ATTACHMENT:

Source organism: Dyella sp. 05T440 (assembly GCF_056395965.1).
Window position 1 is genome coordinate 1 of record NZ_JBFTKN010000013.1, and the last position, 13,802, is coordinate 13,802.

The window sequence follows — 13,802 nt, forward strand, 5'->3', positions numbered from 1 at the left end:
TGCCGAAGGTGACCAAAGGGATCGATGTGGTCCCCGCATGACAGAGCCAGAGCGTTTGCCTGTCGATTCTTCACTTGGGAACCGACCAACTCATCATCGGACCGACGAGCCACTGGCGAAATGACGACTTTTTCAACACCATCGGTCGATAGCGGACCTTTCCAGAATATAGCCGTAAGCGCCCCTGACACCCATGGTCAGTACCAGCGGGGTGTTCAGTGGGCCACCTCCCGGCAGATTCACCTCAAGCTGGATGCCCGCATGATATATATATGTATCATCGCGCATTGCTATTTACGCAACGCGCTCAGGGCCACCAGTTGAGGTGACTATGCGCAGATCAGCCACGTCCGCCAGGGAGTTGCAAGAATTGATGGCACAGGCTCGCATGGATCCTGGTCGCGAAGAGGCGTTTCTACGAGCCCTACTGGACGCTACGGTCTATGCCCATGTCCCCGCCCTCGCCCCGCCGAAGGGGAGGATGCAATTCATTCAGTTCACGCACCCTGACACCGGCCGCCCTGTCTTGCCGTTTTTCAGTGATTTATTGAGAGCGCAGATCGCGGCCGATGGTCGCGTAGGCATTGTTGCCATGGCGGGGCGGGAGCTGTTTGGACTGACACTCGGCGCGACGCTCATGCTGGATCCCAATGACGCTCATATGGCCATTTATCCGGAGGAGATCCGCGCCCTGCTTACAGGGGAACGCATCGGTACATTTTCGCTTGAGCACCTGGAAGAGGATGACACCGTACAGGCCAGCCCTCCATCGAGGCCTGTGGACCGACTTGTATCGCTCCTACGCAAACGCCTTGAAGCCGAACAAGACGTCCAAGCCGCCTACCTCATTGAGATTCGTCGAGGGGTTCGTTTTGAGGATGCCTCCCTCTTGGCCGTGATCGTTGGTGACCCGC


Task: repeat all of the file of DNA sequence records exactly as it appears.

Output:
Source organism: Dyella sp. 05T440 (assembly GCF_056395965.1).
Window position 1 is genome coordinate 1 of record NZ_JBFTKN010000013.1, and the last position, 13,802, is coordinate 13,802.

The window sequence follows — 13,802 nt, forward strand, 5'->3', positions numbered from 1 at the left end:
TGCCGAAGGTGACCAAAGGGATCGATGTGGTCCCCGCATGACAGAGCCAGAGCGTTTGCCTGTCGATTCTTCACTTGGGAACCGACCAACTCATCATCGGACCGACGAGCCACTGGCGAAATGACGACTTTTTCAACACCATCGGTCGATAGCGGACCTTTCCAGAATATAGCCGTAAGCGCCCCTGACACCCATGGTCAGTACCAGCGGGGTGTTCAGTGGGCCACCTCCCGGCAGATTCACCTCAAGCTGGATGCCCGCATGATATATATATGTATCATCGCGCATTGCTATTTACGCAACGCGCTCAGGGCCACCAGTTGAGGTGACTATGCGCAGATCAGCCACGTCCGCCAGGGAGTTGCAAGAATTGATGGCACAGGCTCGCATGGATCCTGGTCGCGAAGAGGCGTTTCTACGAGCCCTACTGGACGCTACGGTCTATGCCCATGTCCCCGCCCTCGCCCCGCCGAAGGGGAGGATGCAATTCATTCAGTTCACGCACCCTGACACCGGCCGCCCTGTCTTGCCGTTTTTCAGTGATTTATTGAGAGCGCAGATCGCGGCCGATGGTCGCGTAGGCATTGTTGCCATGGCGGGGCGGGAGCTGTTTGGACTGACACTCGGCGCGACGCTCATGCTGGATCCCAATGACGCTCATATGGCCATTTATCCGGAGGAGATCCGCGCCCTGCTTACAGGGGAACGCATCGGTACATTTTCGCTTGAGCACCTGGAAGAGGATGACACCGTACAGGCCAGCCCTCCATCGAGGCCTGTGGACCGACTTGTATCGCTCCTACGCAAACGCCTTGAAGCCGAACAAGACGTCCAAGCCGCCTACCTCATTGAGATTCGTCGAGGGGTTCGTTTTGAGGATGCCTCCCTCTTGGCCGTGATCGTTGGTGACCCGC